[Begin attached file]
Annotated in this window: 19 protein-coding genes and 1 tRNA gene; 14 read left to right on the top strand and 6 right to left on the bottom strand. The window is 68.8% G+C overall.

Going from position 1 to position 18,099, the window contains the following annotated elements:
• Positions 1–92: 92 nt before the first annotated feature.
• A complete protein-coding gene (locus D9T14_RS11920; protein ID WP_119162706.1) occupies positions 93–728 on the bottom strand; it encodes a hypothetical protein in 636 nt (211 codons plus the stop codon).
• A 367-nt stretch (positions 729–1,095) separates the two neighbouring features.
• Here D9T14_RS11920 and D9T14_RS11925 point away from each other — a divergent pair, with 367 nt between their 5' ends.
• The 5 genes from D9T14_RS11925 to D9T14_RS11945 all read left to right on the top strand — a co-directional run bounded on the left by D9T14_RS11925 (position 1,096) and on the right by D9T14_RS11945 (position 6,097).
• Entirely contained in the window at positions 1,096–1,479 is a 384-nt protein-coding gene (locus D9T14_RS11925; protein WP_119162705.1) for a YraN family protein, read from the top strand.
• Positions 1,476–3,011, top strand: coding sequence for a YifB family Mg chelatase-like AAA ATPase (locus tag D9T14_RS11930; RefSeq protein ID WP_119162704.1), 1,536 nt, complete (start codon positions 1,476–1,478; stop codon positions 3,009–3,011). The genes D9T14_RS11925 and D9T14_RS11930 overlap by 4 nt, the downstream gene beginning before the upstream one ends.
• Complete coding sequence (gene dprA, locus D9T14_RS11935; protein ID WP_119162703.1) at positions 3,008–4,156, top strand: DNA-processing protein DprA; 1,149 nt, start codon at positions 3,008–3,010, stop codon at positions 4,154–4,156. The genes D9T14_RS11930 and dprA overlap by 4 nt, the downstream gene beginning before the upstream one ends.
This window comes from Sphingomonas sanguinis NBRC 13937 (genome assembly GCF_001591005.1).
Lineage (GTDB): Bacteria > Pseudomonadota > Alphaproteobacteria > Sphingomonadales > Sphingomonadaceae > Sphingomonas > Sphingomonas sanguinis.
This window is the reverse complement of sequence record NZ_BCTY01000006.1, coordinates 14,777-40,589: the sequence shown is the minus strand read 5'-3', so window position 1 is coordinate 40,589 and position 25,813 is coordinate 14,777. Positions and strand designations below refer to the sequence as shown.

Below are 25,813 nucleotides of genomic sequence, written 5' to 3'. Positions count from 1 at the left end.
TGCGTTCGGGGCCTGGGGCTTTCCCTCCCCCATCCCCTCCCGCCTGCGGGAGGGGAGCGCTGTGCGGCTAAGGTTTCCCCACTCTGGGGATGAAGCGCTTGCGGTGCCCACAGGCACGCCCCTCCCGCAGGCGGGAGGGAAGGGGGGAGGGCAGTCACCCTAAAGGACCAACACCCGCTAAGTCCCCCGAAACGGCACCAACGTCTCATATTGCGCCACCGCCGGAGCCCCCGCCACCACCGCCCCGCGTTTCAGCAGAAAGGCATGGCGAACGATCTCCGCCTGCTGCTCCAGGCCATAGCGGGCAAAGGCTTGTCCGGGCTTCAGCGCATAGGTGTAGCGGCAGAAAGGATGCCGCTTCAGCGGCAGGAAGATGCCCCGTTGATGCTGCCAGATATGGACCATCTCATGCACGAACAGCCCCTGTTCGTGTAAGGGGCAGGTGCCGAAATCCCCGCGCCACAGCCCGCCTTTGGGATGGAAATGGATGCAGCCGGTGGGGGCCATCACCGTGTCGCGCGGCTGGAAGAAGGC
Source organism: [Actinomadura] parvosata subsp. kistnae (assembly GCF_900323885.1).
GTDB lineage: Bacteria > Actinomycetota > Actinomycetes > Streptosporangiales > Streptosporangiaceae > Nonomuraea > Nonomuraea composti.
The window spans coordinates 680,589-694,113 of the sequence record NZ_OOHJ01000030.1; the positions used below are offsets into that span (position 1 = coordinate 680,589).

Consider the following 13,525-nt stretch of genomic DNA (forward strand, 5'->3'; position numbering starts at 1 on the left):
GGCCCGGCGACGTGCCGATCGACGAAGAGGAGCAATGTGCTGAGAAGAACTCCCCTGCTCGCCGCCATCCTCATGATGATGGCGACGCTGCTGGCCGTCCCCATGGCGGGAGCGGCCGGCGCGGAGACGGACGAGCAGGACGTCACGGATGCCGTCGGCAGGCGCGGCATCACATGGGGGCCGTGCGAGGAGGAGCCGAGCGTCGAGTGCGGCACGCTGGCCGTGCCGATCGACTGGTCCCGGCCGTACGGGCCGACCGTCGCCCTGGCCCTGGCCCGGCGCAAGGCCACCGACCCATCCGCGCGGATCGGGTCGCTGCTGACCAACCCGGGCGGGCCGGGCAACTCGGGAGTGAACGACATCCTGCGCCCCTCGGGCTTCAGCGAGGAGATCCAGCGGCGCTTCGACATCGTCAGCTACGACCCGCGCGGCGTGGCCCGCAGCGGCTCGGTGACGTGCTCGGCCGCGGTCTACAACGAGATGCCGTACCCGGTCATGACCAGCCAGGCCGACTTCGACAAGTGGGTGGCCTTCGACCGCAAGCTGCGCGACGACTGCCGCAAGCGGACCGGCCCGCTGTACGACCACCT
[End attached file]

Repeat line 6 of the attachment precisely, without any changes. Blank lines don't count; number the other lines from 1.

• Here D9T14_RS11920 and D9T14_RS11925 point away from each other — a divergent pair, with 367 nt between their 5' ends.